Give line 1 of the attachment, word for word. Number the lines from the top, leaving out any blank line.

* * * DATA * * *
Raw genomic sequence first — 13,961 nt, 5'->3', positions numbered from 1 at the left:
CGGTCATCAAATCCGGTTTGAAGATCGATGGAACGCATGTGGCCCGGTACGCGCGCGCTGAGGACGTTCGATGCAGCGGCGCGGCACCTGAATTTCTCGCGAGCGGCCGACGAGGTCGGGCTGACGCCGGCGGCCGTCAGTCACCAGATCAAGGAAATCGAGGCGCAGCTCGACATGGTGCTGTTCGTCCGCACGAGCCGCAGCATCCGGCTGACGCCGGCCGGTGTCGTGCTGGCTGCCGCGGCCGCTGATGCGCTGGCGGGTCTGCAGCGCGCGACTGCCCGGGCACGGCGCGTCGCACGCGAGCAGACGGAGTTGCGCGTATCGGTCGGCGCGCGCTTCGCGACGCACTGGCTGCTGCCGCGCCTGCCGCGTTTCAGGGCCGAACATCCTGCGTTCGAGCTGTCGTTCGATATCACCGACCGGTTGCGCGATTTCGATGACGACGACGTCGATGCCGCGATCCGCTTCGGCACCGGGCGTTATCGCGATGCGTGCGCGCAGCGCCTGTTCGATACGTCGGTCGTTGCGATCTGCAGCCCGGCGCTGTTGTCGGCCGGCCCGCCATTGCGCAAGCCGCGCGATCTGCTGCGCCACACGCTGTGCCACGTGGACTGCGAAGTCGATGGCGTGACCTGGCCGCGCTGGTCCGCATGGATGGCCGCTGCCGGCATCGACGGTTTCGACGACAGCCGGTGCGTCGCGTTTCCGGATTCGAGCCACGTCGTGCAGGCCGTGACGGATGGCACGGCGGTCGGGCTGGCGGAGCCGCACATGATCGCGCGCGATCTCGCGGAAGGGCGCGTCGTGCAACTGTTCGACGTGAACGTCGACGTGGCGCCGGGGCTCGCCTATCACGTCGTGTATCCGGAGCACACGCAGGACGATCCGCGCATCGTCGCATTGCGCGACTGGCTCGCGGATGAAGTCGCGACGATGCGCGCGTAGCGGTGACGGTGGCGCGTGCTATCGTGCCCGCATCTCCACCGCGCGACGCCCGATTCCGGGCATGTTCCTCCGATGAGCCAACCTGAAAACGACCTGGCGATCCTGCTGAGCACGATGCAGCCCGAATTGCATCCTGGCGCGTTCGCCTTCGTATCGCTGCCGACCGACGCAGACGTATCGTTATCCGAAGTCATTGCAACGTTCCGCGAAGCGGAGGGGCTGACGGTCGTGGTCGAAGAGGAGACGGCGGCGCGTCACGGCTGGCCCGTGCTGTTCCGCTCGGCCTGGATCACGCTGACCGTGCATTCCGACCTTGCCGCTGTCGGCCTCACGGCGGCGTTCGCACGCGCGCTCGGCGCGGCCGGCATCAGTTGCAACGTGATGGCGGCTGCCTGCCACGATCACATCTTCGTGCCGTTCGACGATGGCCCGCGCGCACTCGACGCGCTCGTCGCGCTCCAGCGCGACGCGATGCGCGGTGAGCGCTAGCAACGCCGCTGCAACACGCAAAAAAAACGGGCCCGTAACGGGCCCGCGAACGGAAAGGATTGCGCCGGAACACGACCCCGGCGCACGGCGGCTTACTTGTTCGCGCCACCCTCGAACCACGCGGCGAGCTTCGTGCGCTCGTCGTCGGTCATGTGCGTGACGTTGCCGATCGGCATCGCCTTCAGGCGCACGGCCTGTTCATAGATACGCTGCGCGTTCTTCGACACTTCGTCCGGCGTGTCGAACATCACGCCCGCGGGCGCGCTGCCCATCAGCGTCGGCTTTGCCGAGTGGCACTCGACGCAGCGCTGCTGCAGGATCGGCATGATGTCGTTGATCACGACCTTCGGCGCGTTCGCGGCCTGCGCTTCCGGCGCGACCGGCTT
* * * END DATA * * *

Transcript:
Raw genomic sequence first — 13,961 nt, 5'->3', positions numbered from 1 at the left: